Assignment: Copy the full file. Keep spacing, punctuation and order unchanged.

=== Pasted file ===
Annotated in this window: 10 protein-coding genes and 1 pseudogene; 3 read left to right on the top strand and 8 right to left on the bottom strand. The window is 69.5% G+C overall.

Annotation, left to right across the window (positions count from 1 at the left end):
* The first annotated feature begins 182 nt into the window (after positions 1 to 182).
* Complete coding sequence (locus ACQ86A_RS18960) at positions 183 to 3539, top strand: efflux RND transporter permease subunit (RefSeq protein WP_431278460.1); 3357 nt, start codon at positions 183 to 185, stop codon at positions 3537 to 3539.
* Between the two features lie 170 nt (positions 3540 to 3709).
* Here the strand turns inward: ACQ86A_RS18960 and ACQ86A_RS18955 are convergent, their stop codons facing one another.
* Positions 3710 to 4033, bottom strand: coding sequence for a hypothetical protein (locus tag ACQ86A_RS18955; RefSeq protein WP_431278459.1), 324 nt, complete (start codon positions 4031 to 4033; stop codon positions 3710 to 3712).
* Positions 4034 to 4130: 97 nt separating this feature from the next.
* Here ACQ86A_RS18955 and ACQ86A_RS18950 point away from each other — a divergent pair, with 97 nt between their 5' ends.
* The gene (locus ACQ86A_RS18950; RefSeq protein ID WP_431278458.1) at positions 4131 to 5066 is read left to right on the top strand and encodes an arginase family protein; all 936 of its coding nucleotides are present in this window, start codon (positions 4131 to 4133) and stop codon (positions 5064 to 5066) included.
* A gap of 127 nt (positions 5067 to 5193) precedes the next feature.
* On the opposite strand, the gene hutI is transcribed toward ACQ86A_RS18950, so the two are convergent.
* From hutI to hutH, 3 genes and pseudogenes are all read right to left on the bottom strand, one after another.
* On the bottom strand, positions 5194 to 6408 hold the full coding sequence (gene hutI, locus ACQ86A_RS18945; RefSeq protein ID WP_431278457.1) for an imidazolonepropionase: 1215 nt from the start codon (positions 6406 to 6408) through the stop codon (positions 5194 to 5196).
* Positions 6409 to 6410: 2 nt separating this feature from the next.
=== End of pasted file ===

Annotated in this window: 10 protein-coding genes and 1 pseudogene; 3 read left to right on the top strand and 8 right to left on the bottom strand. The window is 69.5% G+C overall.

Annotation, left to right across the window (positions count from 1 at the left end):
* The first annotated feature begins 182 nt into the window (after positions 1 to 182).
* Complete coding sequence (locus ACQ86A_RS18960) at positions 183 to 3539, top strand: efflux RND transporter permease subunit (RefSeq protein WP_431278460.1); 3357 nt, start codon at positions 183 to 185, stop codon at positions 3537 to 3539.
* Between the two features lie 170 nt (positions 3540 to 3709).
* Here the strand turns inward: ACQ86A_RS18960 and ACQ86A_RS18955 are convergent, their stop codons facing one another.
* Positions 3710 to 4033, bottom strand: coding sequence for a hypothetical protein (locus tag ACQ86A_RS18955; RefSeq protein WP_431278459.1), 324 nt, complete (start codon positions 4031 to 4033; stop codon positions 3710 to 3712).
* Positions 4034 to 4130: 97 nt separating this feature from the next.
* Here ACQ86A_RS18955 and ACQ86A_RS18950 point away from each other — a divergent pair, with 97 nt between their 5' ends.
* The gene (locus ACQ86A_RS18950; RefSeq protein ID WP_431278458.1) at positions 4131 to 5066 is read left to right on the top strand and encodes an arginase family protein; all 936 of its coding nucleotides are present in this window, start codon (positions 4131 to 4133) and stop codon (positions 5064 to 5066) included.
* A gap of 127 nt (positions 5067 to 5193) precedes the next feature.
* On the opposite strand, the gene hutI is transcribed toward ACQ86A_RS18950, so the two are convergent.
* From hutI to hutH, 3 genes and pseudogenes are all read right to left on the bottom strand, one after another.
* On the bottom strand, positions 5194 to 6408 hold the full coding sequence (gene hutI, locus ACQ86A_RS18945; RefSeq protein ID WP_431278457.1) for an imidazolonepropionase: 1215 nt from the start codon (positions 6406 to 6408) through the stop codon (positions 5194 to 5196).
* Positions 6409 to 6410: 2 nt separating this feature from the next.